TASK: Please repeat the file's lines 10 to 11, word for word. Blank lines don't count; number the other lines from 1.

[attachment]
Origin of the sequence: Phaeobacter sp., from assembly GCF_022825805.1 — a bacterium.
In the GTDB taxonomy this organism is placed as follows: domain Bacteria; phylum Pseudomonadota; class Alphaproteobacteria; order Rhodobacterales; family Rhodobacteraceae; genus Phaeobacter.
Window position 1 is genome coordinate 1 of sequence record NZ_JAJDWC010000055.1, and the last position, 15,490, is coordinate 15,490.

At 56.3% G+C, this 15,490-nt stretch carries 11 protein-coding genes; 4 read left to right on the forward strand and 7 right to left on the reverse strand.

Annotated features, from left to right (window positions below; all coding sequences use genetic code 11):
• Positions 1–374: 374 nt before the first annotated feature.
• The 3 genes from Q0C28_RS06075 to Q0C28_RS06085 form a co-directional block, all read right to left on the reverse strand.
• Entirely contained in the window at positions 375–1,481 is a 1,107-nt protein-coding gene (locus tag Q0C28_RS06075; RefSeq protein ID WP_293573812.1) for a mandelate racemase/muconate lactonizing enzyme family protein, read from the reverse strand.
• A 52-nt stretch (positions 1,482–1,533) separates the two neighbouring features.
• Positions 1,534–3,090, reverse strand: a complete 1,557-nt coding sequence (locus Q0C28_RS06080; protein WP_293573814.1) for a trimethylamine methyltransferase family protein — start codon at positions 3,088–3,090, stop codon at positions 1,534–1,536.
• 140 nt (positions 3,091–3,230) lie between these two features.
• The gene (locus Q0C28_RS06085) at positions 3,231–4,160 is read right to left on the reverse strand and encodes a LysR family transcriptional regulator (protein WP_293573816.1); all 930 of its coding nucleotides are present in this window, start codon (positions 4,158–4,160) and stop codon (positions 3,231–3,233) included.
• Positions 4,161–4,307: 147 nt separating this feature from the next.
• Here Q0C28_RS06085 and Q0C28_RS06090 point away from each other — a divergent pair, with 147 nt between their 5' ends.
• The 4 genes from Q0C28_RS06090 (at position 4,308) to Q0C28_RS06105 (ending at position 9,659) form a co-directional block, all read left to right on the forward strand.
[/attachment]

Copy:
• Positions 1,534–3,090, reverse strand: a complete 1,557-nt coding sequence (locus Q0C28_RS06080; protein WP_293573814.1) for a trimethylamine methyltransferase family protein — start codon at positions 3,088–3,090, stop codon at positions 1,534–1,536.
• 140 nt (positions 3,091–3,230) lie between these two features.